Overview

The EU-funded AtlantECO project aims to develop and apply a novel, unifying framework that provides knowledge-based resources for a better understanding and management of the Atlantic Ocean and its ecosystem services.

 

AtlantECO will engage with citizens and actors from the industry and policy sectors in order to stimulate responsible behaviour and Blue Growth.

 

The project focuses on three pillars of research: microbiomes, plastic and the plastisphere, and seascape connectivity.

 

In pursuit of this goal, AtlantECO is bringing together experts and pioneers from Europe, South America and South Africa with the relevant resources, knowledge and experience.

For more information, you can view the public version of the AtlantECO proposal on Zenodo.

Research pillars

Microbiomes

 

In humans, the functioning of the microbiome defines our well-being, and its composition can be diagnostic of our health or diseases. While the human microbiome is composed principally of bacteria, the ocean microbiome consists of a much broader ensemble of microscopic organisms with sizes spanning from viruses of a few tens of nanometres to animals of several centimetres. AtlantECO will collect, harmonise and map new and existing data about the microbiomes that inhabit rivers, coastal waters, the open ocean, marine sediments and the atmosphere. We will develop diagnostic tools and metrics to assess the health status of the Atlantic Ocean.

Plastics and the plastisphere

 

One of today’s most pressing environmental challenges is the growing amount of plastic in our oceans. It is so large that plastic is regarded as a marker of the Anthropocene, e.g.  an estimated 4.8 to 12.7 million tons of land-based plastic debris entered the ocean in the year 2010 alone. Most of this plastic quickly fragments into micro- and nano-plastics. On the other hand, less than 250,000 tons of plastic is accounted for as floating on the surface of the ocean, which means that > 99% of the plastic that ever entered the ocean is ‘missing’. AtlantECO will map the distribution of plastic in the Atlantic Ocean, investigate its sources and interactions with the microbiome, and quantify its transfer ‘up’ into the food web and ‘down’ into the ocean’s interior and deep-sea ecosystems.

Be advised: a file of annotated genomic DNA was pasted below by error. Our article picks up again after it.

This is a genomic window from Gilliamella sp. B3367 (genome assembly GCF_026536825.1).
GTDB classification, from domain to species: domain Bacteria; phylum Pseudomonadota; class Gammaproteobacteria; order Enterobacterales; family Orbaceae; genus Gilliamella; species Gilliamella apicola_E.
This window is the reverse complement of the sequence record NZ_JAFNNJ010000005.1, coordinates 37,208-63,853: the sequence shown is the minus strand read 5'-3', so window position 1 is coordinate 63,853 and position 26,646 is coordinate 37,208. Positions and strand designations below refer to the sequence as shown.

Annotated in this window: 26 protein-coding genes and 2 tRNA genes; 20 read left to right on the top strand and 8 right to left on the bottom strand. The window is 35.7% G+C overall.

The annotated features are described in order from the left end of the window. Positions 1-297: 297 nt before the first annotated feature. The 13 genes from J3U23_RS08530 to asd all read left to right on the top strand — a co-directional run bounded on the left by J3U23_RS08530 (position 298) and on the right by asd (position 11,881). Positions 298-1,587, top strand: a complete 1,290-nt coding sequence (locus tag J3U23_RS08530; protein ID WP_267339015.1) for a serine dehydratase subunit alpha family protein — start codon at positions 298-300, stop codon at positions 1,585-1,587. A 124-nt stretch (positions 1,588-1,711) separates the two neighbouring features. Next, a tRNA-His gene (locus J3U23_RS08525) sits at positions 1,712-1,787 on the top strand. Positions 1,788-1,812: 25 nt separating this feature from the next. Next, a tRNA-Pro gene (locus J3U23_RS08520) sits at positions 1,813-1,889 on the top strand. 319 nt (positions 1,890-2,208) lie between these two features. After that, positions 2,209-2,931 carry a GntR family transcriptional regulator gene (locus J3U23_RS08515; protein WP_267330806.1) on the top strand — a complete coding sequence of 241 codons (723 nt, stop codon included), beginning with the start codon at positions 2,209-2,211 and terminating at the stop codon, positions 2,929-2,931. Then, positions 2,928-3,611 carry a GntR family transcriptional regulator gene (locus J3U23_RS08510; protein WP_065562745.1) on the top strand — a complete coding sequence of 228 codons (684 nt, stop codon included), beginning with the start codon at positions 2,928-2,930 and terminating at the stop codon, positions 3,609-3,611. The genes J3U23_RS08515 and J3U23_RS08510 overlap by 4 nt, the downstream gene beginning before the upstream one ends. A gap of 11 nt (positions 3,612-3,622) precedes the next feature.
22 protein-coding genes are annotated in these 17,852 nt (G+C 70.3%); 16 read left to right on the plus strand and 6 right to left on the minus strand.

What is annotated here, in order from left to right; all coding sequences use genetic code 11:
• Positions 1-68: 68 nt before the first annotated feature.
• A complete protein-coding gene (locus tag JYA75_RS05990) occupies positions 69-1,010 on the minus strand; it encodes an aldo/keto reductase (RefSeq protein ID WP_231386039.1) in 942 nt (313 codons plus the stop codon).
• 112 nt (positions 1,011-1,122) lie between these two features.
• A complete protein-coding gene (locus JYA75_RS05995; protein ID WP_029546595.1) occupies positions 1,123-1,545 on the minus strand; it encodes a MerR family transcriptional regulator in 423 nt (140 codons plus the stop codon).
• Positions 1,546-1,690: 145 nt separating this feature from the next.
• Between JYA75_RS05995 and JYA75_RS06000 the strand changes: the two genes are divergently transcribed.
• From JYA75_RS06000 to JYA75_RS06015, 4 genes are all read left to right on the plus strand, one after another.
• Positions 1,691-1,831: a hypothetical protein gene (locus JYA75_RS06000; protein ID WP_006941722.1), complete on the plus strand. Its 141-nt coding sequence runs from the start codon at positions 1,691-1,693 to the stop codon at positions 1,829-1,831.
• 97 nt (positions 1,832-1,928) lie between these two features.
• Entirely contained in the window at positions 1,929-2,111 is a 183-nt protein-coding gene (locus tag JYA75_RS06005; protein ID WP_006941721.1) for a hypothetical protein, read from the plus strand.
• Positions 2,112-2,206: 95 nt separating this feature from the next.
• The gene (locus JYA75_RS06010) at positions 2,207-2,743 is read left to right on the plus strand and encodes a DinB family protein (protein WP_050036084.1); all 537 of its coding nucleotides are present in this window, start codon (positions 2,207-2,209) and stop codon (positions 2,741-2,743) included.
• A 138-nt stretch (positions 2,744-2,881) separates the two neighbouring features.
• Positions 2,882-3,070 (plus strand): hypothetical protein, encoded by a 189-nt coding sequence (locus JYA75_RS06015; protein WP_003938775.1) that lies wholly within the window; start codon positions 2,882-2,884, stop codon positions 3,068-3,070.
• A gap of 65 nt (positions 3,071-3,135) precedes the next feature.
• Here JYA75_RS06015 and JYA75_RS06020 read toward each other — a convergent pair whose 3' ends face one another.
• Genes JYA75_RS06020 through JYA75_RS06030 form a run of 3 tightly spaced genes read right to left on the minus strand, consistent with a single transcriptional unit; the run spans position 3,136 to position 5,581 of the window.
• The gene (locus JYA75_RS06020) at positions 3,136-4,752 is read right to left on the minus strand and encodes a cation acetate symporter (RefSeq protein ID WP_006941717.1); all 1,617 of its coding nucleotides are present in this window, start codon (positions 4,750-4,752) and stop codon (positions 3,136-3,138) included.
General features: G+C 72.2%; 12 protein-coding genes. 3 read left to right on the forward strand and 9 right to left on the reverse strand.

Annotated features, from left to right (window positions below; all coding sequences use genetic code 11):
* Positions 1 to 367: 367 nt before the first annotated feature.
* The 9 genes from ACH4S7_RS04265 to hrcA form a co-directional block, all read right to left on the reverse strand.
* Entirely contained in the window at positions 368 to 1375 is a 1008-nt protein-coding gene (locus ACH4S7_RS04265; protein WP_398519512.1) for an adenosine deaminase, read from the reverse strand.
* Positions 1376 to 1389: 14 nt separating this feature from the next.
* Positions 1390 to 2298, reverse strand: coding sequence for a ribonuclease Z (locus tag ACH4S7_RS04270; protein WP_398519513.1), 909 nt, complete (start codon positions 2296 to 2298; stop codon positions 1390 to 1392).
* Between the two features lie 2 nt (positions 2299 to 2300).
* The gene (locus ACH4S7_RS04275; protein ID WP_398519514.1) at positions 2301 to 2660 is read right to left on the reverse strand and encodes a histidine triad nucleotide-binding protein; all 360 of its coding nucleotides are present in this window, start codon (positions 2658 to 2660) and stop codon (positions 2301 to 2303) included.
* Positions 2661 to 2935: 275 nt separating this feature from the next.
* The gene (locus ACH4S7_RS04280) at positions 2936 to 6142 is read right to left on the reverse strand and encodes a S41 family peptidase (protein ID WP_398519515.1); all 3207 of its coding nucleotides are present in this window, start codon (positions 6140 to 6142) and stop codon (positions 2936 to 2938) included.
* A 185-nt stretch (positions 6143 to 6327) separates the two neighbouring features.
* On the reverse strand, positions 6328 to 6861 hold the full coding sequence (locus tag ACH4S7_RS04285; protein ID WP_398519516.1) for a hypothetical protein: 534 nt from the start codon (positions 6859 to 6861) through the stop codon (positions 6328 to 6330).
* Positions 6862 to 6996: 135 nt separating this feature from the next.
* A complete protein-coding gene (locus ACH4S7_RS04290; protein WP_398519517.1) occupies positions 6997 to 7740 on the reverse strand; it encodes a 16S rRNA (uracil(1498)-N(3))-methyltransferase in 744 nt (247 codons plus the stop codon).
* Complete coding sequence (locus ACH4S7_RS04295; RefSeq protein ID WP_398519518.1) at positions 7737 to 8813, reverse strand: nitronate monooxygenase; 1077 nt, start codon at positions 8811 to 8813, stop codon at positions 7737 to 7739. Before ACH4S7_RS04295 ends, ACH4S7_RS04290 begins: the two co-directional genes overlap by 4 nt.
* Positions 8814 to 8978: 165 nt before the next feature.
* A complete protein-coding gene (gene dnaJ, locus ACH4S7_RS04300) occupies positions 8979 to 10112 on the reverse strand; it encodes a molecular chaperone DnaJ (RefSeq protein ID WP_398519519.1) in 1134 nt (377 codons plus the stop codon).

Seascape and connectivity

The Atlantic seascape is made of 3D physical processes such as large river plumes, upwelling and downwelling associated with coastal winds and mesoscale eddies, boundary currents and gyres. This highly dynamic system shapes the gene flow (plasticity and evolution) of marine microbiomes and the ecosystem services that they provide. AtlantECO will quantify the connectivity in the Atlantic Ocean and use climate models to predict species migration, the transport of pollutants and biohazards such plastics and nutrients originating from coastal urbanisation, and their impact on harmful algal blooms and aquaculture.

Ecosystem services

AtlantECO will work in close collaboration with the Ocean Health Index (OHI), a tool used to measure the performance of stakeholder countries with respect to the Convention for Biological Diversity (CBD) and the UN’s Sustainable Development Goals. AtlantECO will provide the OHI with new indicators and essential ocean variables that address five ecosystem services:

Climate support system: 

pumping and storing carbon in the ocean.

Deep ocean life support system: 

transferring matter & energy to mesopelagic and seabed ecosystems.

Food security and trophic fluxes:

supporting fisheries and aquaculture

Healthy planet, healthy people:

monitoring plastics, pollutants and biohazards

Biodiversity:

ensuring a resilient blue economy, including microbiome-based biodiscoveries

 
 
 
 
 

This project has received funding from the European Union’s Horizon 2020 research and innovation programme under grant agreement No 862923. This output reflects only the author’s view and the European Union cannot be held responsible for any use that may be  made of the information contained therein.